#85: It was a dark and stormy night.

Lots to discuss today. Thanks to everyone who ordered our first round of gear!

Incredible podcast this week with Dr. Ayana Elizabeth Johnson, "the most influential marine biologist of our time". Subject: how do we use the ocean without using it up? 

Tune in to find out more.

On to the news!

Biology 401 💉👾💊 

A hundred years later, we're still not sure why the Spanish flu killed so many people

"One hundred years ago, a novel pandemic influenza virus spread rapidly around the world. It killed about 1 to 2 percent of the human population, primarily young and often healthy adults.

The centennial of the 1918 pandemic is a good time to take stock of how far the world has come since this historic health disaster—and to face the sobering fact that several key mysteries have yet to be resolved."

+ We've made so many advances (CRISPR and blood tests), and still have so far to go (synthetics). Antibiotics were the story of the 20th century -- and they may be the story of the 21st. The CDC is trying to get ready.


Climate Change 🔥🌊💨

More of the Bay Area Could Be Underwater in 2100 Than Previously Expected

"The ground around San Francisco Bay is sinking to meet the rising sea, another reason for Bay Area residents to worry about the impact of climate change on their region.

Under the new projections, San Francisco International Airport could see half of its runways submerged by the year 2100."

+ And they're not the only ones.

+ Here's what else:

      - An important carbon-tax proposal dies in the Washington statehouse

      - Plus: China's building coal plants in Africacrop shortages in California, trees are in trouble. And yet, the US could get 80% of our power from renewables.


The Final Frontier/Escape Hatch 🚀

Proxima B May Not Be Such a Great Second Home For Humanity After All

"Research led by Meredith MacGregor, an astronomer at the Carnegie Institution for Science, confirms a detection of a colossal flare from Proxima Centauri that occurred on March 24, 2017. 

Though this blast of radiation did not exceed two minutes, MacGregor’s team found it caused Proxima Centauri to shine 1,000 times brighter at its peak than during its periods of “quiescent emission,” meaning its normal, dormant phases."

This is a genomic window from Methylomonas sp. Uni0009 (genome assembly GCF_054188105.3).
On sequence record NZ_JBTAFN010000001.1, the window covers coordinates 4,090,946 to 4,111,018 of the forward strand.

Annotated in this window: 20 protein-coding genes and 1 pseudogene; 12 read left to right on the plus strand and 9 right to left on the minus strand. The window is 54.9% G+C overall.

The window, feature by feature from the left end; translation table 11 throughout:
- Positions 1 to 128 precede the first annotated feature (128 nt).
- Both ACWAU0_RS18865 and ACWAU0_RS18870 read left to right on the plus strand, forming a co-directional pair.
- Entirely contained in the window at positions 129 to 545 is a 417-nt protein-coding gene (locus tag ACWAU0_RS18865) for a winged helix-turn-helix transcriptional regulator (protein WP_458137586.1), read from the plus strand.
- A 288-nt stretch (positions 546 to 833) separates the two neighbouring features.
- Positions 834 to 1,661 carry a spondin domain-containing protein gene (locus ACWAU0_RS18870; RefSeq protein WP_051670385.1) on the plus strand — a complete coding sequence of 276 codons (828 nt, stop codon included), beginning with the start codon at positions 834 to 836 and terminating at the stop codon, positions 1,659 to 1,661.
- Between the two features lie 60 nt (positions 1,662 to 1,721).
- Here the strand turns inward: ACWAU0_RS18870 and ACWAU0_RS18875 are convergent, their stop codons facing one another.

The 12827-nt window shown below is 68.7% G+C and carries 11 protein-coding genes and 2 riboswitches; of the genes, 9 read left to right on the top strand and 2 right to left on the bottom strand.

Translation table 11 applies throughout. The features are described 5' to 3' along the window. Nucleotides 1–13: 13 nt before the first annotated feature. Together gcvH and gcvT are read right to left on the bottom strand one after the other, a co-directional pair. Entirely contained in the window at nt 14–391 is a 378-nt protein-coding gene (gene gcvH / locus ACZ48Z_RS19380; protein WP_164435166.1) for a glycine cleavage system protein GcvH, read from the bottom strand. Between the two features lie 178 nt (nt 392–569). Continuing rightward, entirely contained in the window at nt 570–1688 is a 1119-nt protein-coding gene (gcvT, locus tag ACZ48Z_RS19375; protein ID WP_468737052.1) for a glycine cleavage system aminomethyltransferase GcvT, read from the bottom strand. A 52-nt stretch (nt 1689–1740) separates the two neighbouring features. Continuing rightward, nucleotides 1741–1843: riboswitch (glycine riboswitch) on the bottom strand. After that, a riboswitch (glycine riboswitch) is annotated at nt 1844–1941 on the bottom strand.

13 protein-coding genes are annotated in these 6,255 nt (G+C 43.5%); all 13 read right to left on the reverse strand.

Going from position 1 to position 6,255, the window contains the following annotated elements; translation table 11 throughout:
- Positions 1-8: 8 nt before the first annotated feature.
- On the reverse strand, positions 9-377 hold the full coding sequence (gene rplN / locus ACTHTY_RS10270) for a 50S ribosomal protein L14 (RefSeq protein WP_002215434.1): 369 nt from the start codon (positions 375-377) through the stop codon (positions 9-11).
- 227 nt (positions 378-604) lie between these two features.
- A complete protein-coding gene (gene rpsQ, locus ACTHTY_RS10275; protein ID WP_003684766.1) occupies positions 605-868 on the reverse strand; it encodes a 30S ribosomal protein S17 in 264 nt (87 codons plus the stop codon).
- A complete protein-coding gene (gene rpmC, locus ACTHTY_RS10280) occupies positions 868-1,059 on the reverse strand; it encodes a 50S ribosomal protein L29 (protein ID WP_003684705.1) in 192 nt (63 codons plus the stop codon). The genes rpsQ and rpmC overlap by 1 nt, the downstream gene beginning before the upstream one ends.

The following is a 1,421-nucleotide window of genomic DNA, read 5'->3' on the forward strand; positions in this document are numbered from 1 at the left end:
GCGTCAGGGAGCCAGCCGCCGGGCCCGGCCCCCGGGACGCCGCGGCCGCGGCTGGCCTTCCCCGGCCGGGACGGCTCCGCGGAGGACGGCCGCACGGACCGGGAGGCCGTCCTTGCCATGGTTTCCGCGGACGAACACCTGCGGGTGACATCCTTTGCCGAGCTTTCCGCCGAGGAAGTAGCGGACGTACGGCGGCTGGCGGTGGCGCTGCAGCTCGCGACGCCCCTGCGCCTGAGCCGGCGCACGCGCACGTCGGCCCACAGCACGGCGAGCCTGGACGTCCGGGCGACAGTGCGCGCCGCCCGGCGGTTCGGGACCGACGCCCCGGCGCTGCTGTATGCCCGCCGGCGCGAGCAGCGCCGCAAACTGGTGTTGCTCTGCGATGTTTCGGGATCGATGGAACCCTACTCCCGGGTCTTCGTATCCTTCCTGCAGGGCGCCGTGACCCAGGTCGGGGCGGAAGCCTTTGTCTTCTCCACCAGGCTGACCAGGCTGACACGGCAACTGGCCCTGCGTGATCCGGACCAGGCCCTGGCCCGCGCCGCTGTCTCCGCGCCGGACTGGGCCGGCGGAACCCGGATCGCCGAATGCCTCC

+ Well, fuckaroni.


Fuck Cancer, Volume LXXXV 🖕

Delivering the Next Generation of Cancer Therapies

"Refrigerated trucks and shipping containers work just fine for South American produce and farm-raised frozen seafood from Asia. But cells require a more specialized solution. They’ve got to be kept cold enough to suspend all metabolic processes. We’re talking cryogenically cold; -240 degrees Fahrenheit."

+ Here's more on immunology: designer therapies and combination drugs.


Robots & AI 🤖🧠⚡️

The incredible changes -- and questions - that come with autonomous cars

"AVs could greatly reduce deaths and injuries from road accidents. Globally, around 1.25m people die in such accidents each year, according to the WHO; it is the leading cause of death among those aged 15-29. Another 20m-50m people are injured. Most accidents occur in developing countries, where the arrival of autonomous vehicles is still some way off. But if the switch to AVs can be advanced even by a single year, “that’s 1.25m people who don’t die,” says Chris Urmson of Aurora, an AV startup. In recent decades cars have become much safer thanks to features such as seat belts and airbags, but in America road deaths have risen since 2014, apparently because of distraction by smartphones."

      - On the other hand...there's a dark side to everything.

      - How a Computer Could Help Us Make the Right Decisions When Facing an Asteroid Threat

      - MIT's new AI gambit


The Highlight Reel